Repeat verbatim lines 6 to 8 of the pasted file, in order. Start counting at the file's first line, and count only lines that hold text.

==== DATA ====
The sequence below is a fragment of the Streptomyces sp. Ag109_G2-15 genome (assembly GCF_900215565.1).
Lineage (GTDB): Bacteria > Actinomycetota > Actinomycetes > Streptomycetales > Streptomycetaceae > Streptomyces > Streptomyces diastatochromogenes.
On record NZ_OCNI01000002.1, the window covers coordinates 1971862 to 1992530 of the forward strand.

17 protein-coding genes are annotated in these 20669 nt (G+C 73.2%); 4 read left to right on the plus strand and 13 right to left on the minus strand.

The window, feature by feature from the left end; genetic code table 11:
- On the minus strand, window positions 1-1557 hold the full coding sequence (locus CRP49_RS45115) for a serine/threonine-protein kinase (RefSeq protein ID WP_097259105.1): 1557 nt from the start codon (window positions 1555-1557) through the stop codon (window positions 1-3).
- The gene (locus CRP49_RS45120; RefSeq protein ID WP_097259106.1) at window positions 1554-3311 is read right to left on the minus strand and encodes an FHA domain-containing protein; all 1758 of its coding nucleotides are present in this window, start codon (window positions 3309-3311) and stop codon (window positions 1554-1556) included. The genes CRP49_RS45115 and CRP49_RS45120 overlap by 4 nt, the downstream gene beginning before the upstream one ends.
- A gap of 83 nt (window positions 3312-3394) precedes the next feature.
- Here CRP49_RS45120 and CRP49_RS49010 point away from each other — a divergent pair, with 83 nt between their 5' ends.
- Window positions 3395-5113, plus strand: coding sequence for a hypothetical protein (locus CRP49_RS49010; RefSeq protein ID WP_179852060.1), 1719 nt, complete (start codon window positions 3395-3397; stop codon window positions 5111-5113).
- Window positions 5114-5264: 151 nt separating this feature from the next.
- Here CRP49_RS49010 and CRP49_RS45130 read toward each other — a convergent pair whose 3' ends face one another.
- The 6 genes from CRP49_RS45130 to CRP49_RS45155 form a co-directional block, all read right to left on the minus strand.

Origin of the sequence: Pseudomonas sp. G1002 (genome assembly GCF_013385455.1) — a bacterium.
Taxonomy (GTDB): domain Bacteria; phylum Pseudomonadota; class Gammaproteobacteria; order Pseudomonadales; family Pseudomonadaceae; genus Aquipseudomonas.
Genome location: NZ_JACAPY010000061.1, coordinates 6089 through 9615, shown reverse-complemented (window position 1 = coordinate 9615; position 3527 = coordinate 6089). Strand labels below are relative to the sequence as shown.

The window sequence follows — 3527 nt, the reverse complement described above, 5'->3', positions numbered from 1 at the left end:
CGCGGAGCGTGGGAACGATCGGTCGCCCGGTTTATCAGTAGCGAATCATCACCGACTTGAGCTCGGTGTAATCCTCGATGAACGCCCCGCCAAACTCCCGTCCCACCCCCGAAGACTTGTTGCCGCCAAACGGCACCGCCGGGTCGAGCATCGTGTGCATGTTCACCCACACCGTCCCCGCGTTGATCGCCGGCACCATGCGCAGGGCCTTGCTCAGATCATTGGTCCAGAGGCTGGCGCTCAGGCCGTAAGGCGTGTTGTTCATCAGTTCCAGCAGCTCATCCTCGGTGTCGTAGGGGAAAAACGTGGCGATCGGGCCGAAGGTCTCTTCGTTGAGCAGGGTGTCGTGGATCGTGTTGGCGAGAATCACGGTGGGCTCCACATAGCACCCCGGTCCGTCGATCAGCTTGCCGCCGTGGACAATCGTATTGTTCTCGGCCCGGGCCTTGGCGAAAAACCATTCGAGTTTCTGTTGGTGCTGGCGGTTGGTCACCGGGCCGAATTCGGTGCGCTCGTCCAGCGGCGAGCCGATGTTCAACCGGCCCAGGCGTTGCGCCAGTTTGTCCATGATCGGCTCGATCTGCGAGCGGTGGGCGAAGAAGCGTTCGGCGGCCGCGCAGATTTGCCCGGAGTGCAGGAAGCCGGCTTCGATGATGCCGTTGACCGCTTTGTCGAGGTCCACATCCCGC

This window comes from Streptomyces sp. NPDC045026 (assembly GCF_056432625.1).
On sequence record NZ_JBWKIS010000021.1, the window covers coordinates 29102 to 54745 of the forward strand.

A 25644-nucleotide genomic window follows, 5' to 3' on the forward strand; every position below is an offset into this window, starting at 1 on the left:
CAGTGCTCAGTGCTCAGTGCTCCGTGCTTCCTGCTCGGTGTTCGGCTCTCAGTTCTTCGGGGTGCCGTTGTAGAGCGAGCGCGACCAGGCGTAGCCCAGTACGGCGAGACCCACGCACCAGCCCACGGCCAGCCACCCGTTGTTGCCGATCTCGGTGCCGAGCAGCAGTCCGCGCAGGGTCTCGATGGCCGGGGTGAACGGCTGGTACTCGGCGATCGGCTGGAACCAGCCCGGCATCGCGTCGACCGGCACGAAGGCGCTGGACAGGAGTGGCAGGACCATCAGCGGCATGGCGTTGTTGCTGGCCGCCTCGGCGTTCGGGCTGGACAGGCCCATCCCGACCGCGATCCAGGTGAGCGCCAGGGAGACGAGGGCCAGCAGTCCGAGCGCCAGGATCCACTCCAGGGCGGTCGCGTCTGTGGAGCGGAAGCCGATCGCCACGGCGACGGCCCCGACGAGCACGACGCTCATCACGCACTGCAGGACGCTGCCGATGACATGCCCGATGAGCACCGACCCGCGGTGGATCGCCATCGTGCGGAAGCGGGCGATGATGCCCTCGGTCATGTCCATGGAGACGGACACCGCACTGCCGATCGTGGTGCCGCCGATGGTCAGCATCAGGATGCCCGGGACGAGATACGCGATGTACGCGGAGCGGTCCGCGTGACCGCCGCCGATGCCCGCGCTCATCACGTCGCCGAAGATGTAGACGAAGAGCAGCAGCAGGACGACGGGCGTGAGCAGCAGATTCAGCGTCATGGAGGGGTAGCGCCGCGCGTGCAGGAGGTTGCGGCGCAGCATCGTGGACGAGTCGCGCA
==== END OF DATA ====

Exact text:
- On the minus strand, window positions 1-1557 hold the full coding sequence (locus CRP49_RS45115) for a serine/threonine-protein kinase (RefSeq protein ID WP_097259105.1): 1557 nt from the start codon (window positions 1555-1557) through the stop codon (window positions 1-3).
- The gene (locus CRP49_RS45120; RefSeq protein ID WP_097259106.1) at window positions 1554-3311 is read right to left on the minus strand and encodes an FHA domain-containing protein; all 1758 of its coding nucleotides are present in this window, start codon (window positions 3309-3311) and stop codon (window positions 1554-1556) included. The genes CRP49_RS45115 and CRP49_RS45120 overlap by 4 nt, the downstream gene beginning before the upstream one ends.
- A gap of 83 nt (window positions 3312-3394) precedes the next feature.